Dvorak: Microsoft should just kill Internet Explorer

“I think it can now be safely said, in hindsight, that Microsoft’s entry into the browser business and its subsequent linking of the browser into the Windows operating system looks to be the worst decision—and perhaps the biggest, most costly gaffe—the company ever made. I call it the Great Microsoft Blunder,” John C. Dvorak writes for PC Magazine. “All of Microsoft’s Internet-era public-relations and legal problems (in some way or another) stem from Internet Explorer. If you were to put together a comprehensive profit-and-loss statement for IE, there would be a zero in the profits column and billions in the losses column—billions. The joke of it is that Microsoft is still working on this dead albatross and is apparently ready to roll out a new version, since most of the smart money has been fleeing to Firefox or Opera. This means new rounds of patches and lost money.”

Dvorak writes, “Microsoft should pull the browser out of the OS and discontinue all IE development immediately. It should then bless the Mozilla.org folks with a cash endowment and take an investment stake in Opera, to influence the future direction of browser technology from the outside in. Then, Microsoft can worry about security issues that are OS-only in nature, rather than problems compounded by Internet Explorer.”

Full article here.

[Thanks to MacDailyNews Reader “Scott” for the heads up.]

MacDailyNews Take: The U.S. should just hook up John C. Dvorak to a steam-powered generator and we’d all have free electricity for as long as he lives. Now, in this case, by chance, Dvorak’s actually correct. IE causes nothing but headaches for Microsoft. Internet Explorer is the Windows of browsers. Of course we mean that in the worst possible way. That 80% or so still use IE should tell you just about all you need to know about the majority of humans. Furthermore, those that design web sites to be Internet Explorer-only are talentless hacks.

On a Mac, we use Safari, FireFox, Camino, and Netscape in that order. If stuck with a Windows PC, we’d use FireFox with a Safari-like theme.

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Related articles:
Firefox breaks 10% mark, Microsoft’s Internet Explorer lost nearly 4% market share in past year – April 04, 2006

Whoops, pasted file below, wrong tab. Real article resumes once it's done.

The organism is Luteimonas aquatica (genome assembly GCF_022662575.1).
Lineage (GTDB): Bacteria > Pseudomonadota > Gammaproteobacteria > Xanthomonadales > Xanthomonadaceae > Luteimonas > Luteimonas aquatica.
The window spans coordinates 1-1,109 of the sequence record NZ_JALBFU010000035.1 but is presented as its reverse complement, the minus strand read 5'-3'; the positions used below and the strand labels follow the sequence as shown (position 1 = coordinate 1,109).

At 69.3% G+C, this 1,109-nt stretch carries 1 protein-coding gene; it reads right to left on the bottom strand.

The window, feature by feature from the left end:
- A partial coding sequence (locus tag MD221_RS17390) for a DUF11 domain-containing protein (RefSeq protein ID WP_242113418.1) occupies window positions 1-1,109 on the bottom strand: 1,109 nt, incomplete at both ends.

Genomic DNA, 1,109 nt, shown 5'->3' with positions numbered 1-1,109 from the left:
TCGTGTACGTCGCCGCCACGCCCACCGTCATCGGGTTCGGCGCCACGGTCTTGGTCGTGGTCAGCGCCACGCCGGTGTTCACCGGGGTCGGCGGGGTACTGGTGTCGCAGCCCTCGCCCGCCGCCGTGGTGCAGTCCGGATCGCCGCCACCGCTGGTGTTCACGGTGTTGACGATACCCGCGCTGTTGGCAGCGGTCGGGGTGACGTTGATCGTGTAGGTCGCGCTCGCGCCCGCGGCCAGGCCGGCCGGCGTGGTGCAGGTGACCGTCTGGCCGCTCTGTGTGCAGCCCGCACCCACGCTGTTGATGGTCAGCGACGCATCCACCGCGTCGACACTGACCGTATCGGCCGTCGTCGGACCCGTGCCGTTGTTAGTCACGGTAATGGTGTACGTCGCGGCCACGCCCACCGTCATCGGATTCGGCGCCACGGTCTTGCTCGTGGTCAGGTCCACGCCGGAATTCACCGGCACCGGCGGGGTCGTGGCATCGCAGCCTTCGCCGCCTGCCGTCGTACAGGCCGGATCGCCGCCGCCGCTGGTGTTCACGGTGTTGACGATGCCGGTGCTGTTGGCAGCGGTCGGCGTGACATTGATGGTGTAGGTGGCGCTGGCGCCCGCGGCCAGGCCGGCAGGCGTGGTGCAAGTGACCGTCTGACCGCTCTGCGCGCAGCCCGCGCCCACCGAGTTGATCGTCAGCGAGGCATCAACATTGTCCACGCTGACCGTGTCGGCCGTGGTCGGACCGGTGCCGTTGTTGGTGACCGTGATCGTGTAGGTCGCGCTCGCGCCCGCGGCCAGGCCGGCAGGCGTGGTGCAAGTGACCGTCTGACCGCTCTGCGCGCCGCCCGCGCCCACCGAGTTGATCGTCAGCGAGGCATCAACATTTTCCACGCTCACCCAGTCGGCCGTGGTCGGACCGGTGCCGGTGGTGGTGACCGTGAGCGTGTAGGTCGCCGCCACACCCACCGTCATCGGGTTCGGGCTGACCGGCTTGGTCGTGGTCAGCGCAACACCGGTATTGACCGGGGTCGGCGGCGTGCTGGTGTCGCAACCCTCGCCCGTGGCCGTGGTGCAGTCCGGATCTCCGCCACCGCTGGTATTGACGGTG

Security report shows Microsoft’s Internet Explorer was unsafe for all but seven days of 2004 – March 22, 2005
Penn State’s IT Services recommends dumping Microsoft Internet Explorer immediately – December 09, 2004
Security expert: Don’t use Microsoft Windows, Office, Outlook, Internet Explorer – December 09, 2004
Microsoft Windows, Internet Explorer products reflect arrogance, sloppiness – November 21, 2004
Web Standards Project: Abandon Microsoft Internet Explorer and ‘Browse Happy’ – August 25, 2004
IT managers loath to switch from flawed Microsoft Internet Explorer – July 07, 2004
Securty expert: Microsoft Internet Explorer ‘just cannot be trusted, use alternate browser’ – July 02, 2004
Security firm warns of new Internet Explorer flaw, advises ‘use a different browser’ – July 01, 2004
Microsoft axes Internet Explorer for Mac – June 13, 2003

48 Comments

  1. IE has a whole host of problems, but back when it came out, it was a godsend for developers when compared with the disaster that was Netscape 4. IE dragged HTML/JS/CSS coding out of the dark ages and actually made it somewhat sensible (anybody remember the <layer> tag? ick). Not that it doesn’t have its fair share of totally annoying coding issues, but I think the coding community is *way* better off because of IE’s presence than if we’d just been stuck with NS4.

    It has taken years for the competition to really catch up, and it was only because of some 17-year-old whiz kid that Mozilla/Firefox doesn’t totally blow. That kid singlehandedly rescued that entire project, bless him. Firefox/Mozilla are now the nicest browsers to code for, with Safari and IE close behind. IE 5.5+ really isn’t so bad.

    I’m just saying IE served a useful purpose. Of course, if the entire community moved over to FF/Safari/Opera at this moment, I wouldn’t shed a tear

  2. Dvorak is definitely right about this one.

    Err… unfortunately not.
    No OS vendor can rely on a 3rd party browser because the browser is almost the desktop now. You wouldn’t want to have such an integral part of your system in somebody elses hands.
    Why do you think Apple has dedicated teams to develop Safari and Mail in the first place? Browsers and Mail Clients are where most of us spend our computer lives now.
    Besides that, Dvorak’s statement that the security problems would significantly decrease in the scenario he portrays is defintely wrong.
    Windows is in such a sad state now as regards security that scraping IE won’t help that much. Most of the IE vulnerabilities are intertwined with hooks to the underlying system, they just trigger them, but many could be triggered from other browsers as well.
    What’s next from Dvorak? MS should kill Outlook? As far as I know Outlook also functions as a trigger to several Windows security problems too.
    What should MS do? Scrap both IE and Outlook?
    The only sane thing MS could do now is start a new effort and build a totally new OS. Really, they should buy what’s left of BeOS and start from there. But with the BeOS filesystem guy working at Apple, I guess they are already late…

  3. I only use IE to look at my hotmail account and that’s it. MS forces you to use IE for hotmail. I only keep the hotmail account to use as a spam magnet when shady sites require an email address.

    MW = leave. LOL

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